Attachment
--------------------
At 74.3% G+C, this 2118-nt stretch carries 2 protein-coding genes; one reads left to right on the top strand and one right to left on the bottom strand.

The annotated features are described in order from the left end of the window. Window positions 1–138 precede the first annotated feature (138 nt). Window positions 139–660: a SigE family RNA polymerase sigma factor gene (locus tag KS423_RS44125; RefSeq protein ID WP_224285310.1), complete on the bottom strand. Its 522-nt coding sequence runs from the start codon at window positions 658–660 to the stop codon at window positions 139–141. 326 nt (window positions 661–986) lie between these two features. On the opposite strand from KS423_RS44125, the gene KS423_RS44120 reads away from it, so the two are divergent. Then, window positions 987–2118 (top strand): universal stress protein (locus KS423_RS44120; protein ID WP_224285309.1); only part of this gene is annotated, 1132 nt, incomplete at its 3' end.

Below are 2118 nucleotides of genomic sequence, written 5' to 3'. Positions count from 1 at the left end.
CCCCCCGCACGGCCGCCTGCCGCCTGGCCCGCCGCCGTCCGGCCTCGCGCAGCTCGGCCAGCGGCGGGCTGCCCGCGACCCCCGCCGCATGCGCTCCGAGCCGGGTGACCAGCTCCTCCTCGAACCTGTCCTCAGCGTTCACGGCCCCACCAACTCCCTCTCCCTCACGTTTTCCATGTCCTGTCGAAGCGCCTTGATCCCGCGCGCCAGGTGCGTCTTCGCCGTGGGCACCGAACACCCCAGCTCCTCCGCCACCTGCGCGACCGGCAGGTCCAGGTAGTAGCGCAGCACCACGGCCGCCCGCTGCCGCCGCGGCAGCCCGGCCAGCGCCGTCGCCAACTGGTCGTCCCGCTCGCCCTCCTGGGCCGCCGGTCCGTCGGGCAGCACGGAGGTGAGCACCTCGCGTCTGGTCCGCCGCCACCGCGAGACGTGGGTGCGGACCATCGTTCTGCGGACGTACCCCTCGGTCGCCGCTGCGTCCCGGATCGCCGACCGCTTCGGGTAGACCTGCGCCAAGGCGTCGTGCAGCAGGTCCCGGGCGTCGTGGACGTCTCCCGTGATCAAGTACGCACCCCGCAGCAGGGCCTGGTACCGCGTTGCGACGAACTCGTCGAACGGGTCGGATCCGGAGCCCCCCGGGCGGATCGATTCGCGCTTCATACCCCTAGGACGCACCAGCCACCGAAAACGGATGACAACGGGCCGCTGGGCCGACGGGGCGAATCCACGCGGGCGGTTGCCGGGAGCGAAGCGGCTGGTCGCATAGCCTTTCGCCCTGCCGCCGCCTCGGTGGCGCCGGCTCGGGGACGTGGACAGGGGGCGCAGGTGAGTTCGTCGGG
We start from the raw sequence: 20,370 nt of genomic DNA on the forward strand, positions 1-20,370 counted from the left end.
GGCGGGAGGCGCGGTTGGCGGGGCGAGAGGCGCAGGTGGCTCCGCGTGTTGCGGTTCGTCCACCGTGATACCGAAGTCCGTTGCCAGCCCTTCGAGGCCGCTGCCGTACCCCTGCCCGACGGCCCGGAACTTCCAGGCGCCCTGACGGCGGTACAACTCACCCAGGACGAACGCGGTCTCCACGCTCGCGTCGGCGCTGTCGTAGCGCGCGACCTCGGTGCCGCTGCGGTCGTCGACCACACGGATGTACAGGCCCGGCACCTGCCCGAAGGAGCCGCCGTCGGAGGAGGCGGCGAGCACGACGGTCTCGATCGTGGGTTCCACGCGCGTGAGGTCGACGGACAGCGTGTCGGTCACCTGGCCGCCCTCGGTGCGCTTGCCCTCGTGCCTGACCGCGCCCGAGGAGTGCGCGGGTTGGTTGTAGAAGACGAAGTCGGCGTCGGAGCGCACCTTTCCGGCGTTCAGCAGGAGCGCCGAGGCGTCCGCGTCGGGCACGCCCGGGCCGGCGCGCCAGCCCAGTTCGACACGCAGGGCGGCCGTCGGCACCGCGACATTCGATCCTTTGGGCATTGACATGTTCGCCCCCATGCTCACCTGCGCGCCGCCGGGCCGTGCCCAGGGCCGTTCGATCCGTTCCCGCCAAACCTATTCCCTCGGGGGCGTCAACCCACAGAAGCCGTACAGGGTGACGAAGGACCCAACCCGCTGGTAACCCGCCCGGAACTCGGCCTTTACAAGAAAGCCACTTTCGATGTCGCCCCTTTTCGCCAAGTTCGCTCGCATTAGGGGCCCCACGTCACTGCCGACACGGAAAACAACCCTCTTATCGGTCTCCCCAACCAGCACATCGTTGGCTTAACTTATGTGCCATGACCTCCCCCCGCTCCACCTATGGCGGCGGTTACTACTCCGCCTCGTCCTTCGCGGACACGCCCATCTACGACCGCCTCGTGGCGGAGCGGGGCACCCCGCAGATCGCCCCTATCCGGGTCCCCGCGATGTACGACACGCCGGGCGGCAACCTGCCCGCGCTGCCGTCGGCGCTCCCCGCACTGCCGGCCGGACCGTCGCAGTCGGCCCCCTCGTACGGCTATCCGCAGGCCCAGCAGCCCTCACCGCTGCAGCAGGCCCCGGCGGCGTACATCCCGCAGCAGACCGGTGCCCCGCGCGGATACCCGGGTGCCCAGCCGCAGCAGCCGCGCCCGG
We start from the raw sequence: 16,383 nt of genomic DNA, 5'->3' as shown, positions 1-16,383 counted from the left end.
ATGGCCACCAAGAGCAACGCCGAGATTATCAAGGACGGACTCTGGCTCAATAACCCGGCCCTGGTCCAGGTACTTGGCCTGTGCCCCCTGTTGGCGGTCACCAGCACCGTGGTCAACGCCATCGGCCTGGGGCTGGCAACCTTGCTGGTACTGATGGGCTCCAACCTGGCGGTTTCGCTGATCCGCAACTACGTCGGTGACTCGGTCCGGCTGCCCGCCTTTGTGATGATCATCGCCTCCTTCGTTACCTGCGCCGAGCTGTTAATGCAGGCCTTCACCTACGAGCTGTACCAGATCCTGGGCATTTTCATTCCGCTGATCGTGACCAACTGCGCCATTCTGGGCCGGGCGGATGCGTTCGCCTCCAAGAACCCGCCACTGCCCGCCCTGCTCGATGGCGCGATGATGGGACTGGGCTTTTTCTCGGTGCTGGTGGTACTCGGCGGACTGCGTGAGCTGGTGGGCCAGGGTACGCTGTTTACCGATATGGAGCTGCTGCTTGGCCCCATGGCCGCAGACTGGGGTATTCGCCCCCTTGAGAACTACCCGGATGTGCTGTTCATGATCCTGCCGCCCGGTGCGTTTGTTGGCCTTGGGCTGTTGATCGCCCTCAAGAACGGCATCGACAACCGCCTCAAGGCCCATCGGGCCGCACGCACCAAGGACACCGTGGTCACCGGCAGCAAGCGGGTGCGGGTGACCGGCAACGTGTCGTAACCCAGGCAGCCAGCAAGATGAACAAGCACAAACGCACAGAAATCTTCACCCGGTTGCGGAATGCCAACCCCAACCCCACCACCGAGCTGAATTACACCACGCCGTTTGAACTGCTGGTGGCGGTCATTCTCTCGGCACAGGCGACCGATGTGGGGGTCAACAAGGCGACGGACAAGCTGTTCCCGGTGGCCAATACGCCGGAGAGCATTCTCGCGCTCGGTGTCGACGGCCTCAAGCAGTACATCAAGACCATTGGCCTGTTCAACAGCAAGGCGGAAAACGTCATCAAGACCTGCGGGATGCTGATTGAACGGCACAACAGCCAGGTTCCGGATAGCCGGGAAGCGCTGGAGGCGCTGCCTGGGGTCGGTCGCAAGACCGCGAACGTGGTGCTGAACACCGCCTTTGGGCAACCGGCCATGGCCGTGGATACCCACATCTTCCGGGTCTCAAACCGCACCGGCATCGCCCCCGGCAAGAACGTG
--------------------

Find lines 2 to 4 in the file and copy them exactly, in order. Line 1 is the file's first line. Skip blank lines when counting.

The annotated features are described in order from the left end of the window. Window positions 1–138 precede the first annotated feature (138 nt). Window positions 139–660: a SigE family RNA polymerase sigma factor gene (locus tag KS423_RS44125; RefSeq protein ID WP_224285310.1), complete on the bottom strand. Its 522-nt coding sequence runs from the start codon at window positions 658–660 to the stop codon at window positions 139–141. 326 nt (window positions 661–986) lie between these two features. On the opposite strand from KS423_RS44125, the gene KS423_RS44120 reads away from it, so the two are divergent. Then, window positions 987–2118 (top strand): universal stress protein (locus KS423_RS44120; protein ID WP_224285309.1); only part of this gene is annotated, 1132 nt, incomplete at its 3' end.

Below are 2118 nucleotides of genomic sequence, written 5' to 3'. Positions count from 1 at the left end.
CCCCCCGCACGGCCGCCTGCCGCCTGGCCCGCCGCCGTCCGGCCTCGCGCAGCTCGGCCAGCGGCGGGCTGCCCGCGACCCCCGCCGCATGCGCTCCGAGCCGGGTGACCAGCTCCTCCTCGAACCTGTCCTCAGCGTTCACGGCCCCACCAACTCCCTCTCCCTCACGTTTTCCATGTCCTGTCGAAGCGCCTTGATCCCGCGCGCCAGGTGCGTCTTCGCCGTGGGCACCGAACACCCCAGCTCCTCCGCCACCTGCGCGACCGGCAGGTCCAGGTAGTAGCGCAGCACCACGGCCGCCCGCTGCCGCCGCGGCAGCCCGGCCAGCGCCGTCGCCAACTGGTCGTCCCGCTCGCCCTCCTGGGCCGCCGGTCCGTCGGGCAGCACGGAGGTGAGCACCTCGCGTCTGGTCCGCCGCCACCGCGAGACGTGGGTGCGGACCATCGTTCTGCGGACGTACCCCTCGGTCGCCGCTGCGTCCCGGATCGCCGACCGCTTCGGGTAGACCTGCGCCAAGGCGTCGTGCAGCAGGTCCCGGGCGTCGTGGACGTCTCCCGTGATCAAGTACGCACCCCGCAGCAGGGCCTGGTACCGCGTTGCGACGAACTCGTCGAACGGGTCGGATCCGGAGCCCCCCGGGCGGATCGATTCGCGCTTCATACCCCTAGGACGCACCAGCCACCGAAAACGGATGACAACGGGCCGCTGGGCCGACGGGGCGAATCCACGCGGGCGGTTGCCGGGAGCGAAGCGGCTGGTCGCATAGCCTTTCGCCCTGCCGCCGCCTCGGTGGCGCCGGCTCGGGGACGTGGACAGGGGGCGCAGGTGAGTTCGTCGGG